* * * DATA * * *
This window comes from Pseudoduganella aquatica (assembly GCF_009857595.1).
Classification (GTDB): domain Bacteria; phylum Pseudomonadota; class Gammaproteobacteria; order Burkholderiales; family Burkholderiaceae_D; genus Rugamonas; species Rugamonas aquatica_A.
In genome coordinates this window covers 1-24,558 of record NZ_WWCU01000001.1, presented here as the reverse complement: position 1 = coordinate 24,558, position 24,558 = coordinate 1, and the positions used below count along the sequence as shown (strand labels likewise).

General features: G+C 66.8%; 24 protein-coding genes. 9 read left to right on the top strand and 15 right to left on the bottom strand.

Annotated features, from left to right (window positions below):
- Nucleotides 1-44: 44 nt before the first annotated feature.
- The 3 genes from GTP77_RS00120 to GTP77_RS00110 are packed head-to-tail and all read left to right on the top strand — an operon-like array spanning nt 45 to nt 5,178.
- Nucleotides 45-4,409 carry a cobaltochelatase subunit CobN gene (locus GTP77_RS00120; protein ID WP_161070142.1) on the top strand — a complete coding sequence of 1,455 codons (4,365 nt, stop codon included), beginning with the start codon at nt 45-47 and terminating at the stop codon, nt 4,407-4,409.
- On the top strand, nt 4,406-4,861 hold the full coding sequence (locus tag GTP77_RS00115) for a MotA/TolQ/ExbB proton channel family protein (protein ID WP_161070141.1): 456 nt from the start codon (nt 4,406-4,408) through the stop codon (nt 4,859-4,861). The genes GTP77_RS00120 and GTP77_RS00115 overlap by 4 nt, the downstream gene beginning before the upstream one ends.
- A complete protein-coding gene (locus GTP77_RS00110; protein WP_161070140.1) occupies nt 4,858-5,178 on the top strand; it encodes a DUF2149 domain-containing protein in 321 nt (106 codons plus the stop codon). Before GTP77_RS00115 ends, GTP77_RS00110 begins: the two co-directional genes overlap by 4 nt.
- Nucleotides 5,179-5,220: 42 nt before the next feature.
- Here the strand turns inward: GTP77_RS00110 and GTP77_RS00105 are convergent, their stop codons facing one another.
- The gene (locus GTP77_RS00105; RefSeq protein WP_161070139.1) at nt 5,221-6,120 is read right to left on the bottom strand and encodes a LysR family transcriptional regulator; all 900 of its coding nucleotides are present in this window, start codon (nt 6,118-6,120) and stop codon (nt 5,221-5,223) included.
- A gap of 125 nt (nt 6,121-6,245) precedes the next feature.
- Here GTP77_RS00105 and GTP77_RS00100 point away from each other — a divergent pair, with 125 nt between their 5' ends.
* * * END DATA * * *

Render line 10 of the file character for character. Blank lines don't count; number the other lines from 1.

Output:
- A complete protein-coding gene (locus GTP77_RS00110; protein WP_161070140.1) occupies nt 4,858-5,178 on the top strand; it encodes a DUF2149 domain-containing protein in 321 nt (106 codons plus the stop codon). Before GTP77_RS00115 ends, GTP77_RS00110 begins: the two co-directional genes overlap by 4 nt.